About 23.5 million letters were delivered in the three months to June, a pointer to the deterioration of PCK’s business that is compounded by the influx of private courier firms such as Roy Parcels, Nation Media Group, and security firm G4S.
The decline could be attributed to the increasing preference in the use of Internet compared to letters; and thus stiff competition from the telecom operators,” said the CCK in the report.
For instance, during the period under review, SMS increased significantly, an indication that the service could have consumed some of the traffic on local letters sent, added CCK.
The mobile telephony subscribers sent one billion short messages in the quarter, reflecting a growth of 53 per cent over the past year.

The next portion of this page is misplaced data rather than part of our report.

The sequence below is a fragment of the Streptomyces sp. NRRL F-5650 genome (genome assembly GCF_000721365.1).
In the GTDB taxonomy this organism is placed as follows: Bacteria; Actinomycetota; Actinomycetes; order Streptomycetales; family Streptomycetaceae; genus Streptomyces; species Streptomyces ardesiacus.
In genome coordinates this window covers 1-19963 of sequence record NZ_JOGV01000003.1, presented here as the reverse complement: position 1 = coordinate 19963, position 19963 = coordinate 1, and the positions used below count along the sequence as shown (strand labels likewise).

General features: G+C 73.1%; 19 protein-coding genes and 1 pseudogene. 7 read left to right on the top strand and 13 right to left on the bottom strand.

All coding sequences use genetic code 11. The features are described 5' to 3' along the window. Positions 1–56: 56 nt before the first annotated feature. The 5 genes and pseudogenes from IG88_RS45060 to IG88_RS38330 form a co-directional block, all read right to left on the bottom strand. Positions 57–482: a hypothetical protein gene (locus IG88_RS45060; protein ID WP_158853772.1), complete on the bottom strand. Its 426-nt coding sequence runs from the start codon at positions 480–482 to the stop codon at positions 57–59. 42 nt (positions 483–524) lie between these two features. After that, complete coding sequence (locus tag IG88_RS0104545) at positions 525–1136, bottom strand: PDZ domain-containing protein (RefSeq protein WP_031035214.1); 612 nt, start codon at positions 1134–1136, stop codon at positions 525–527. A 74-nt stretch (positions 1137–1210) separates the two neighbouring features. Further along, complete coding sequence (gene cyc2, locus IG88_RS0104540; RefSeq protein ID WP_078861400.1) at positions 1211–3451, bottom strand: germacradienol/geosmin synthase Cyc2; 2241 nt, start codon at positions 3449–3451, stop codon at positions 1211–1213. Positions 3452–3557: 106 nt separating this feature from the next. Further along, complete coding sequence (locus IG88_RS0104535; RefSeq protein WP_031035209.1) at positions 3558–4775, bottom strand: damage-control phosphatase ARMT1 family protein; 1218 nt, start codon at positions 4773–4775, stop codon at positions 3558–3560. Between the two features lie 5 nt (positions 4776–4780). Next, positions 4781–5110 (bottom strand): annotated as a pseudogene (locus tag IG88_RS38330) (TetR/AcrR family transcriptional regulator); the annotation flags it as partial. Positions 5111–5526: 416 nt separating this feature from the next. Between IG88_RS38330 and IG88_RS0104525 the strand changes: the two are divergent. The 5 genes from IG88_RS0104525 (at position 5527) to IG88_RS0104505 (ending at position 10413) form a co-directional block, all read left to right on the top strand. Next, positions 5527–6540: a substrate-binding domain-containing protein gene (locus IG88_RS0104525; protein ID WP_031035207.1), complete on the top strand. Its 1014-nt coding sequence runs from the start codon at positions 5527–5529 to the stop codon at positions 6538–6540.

Internet popularity is hinged on the low cost of transaction, safety, and speed where clients are assured of near instant deliveries.
As a result, instant messaging and e-mails have reduced the need for letter writing, denting PCK’s revenues as more Kenyans turn to mobile phone-based platforms and desk top computers to send money and information.
Courier companies sent 428, 211 items in the three months to March compared to 385, 914 items in the quarter to December.
The dwindling revenues have seen PCK turn to cost cutting drives, including layoffs, and selling assets to remain afloat.
International outgoing letters dropped to 1.7 million from 2.2 million while incoming increased 68.6 per cent to 135,212.